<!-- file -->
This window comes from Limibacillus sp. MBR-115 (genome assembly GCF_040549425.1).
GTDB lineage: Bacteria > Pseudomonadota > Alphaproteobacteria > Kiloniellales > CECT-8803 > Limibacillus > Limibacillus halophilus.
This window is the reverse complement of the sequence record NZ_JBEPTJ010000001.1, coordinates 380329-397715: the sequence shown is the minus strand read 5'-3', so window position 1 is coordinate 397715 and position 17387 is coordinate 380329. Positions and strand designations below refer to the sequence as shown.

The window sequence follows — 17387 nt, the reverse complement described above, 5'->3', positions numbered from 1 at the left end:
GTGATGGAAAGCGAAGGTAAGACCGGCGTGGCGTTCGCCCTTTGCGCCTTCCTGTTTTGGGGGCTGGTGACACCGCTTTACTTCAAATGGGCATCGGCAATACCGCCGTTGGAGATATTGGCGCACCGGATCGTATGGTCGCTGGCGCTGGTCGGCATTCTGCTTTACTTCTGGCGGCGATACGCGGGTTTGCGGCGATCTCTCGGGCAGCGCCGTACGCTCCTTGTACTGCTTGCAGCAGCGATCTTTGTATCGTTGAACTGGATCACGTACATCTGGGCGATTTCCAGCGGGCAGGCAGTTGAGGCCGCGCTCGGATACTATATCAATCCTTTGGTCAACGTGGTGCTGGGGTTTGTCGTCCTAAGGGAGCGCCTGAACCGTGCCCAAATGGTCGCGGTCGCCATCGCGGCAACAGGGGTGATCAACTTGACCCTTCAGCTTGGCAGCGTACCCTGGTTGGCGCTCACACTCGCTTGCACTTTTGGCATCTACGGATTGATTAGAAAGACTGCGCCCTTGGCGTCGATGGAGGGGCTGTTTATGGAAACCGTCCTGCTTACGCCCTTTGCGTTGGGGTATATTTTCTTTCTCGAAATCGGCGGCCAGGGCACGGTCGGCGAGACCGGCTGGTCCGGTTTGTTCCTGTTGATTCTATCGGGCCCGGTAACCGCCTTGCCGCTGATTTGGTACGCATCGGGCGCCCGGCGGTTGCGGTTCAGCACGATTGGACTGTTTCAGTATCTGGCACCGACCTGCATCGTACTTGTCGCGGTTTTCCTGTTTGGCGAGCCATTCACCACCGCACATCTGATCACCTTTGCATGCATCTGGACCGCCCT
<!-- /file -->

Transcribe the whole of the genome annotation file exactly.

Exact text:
This window comes from Limibacillus sp. MBR-115 (genome assembly GCF_040549425.1).
GTDB lineage: Bacteria > Pseudomonadota > Alphaproteobacteria > Kiloniellales > CECT-8803 > Limibacillus > Limibacillus halophilus.
This window is the reverse complement of the sequence record NZ_JBEPTJ010000001.1, coordinates 380329-397715: the sequence shown is the minus strand read 5'-3', so window position 1 is coordinate 397715 and position 17387 is coordinate 380329. Positions and strand designations below refer to the sequence as shown.

The window sequence follows — 17387 nt, the reverse complement described above, 5'->3', positions numbered from 1 at the left end:
GTGATGGAAAGCGAAGGTAAGACCGGCGTGGCGTTCGCCCTTTGCGCCTTCCTGTTTTGGGGGCTGGTGACACCGCTTTACTTCAAATGGGCATCGGCAATACCGCCGTTGGAGATATTGGCGCACCGGATCGTATGGTCGCTGGCGCTGGTCGGCATTCTGCTTTACTTCTGGCGGCGATACGCGGGTTTGCGGCGATCTCTCGGGCAGCGCCGTACGCTCCTTGTACTGCTTGCAGCAGCGATCTTTGTATCGTTGAACTGGATCACGTACATCTGGGCGATTTCCAGCGGGCAGGCAGTTGAGGCCGCGCTCGGATACTATATCAATCCTTTGGTCAACGTGGTGCTGGGGTTTGTCGTCCTAAGGGAGCGCCTGAACCGTGCCCAAATGGTCGCGGTCGCCATCGCGGCAACAGGGGTGATCAACTTGACCCTTCAGCTTGGCAGCGTACCCTGGTTGGCGCTCACACTCGCTTGCACTTTTGGCATCTACGGATTGATTAGAAAGACTGCGCCCTTGGCGTCGATGGAGGGGCTGTTTATGGAAACCGTCCTGCTTACGCCCTTTGCGTTGGGGTATATTTTCTTTCTCGAAATCGGCGGCCAGGGCACGGTCGGCGAGACCGGCTGGTCCGGTTTGTTCCTGTTGATTCTATCGGGCCCGGTAACCGCCTTGCCGCTGATTTGGTACGCATCGGGCGCCCGGCGGTTGCGGTTCAGCACGATTGGACTGTTTCAGTATCTGGCACCGACCTGCATCGTACTTGTCGCGGTTTTCCTGTTTGGCGAGCCATTCACCACCGCACATCTGATCACCTTTGCATGCATCTGGACCGCCCT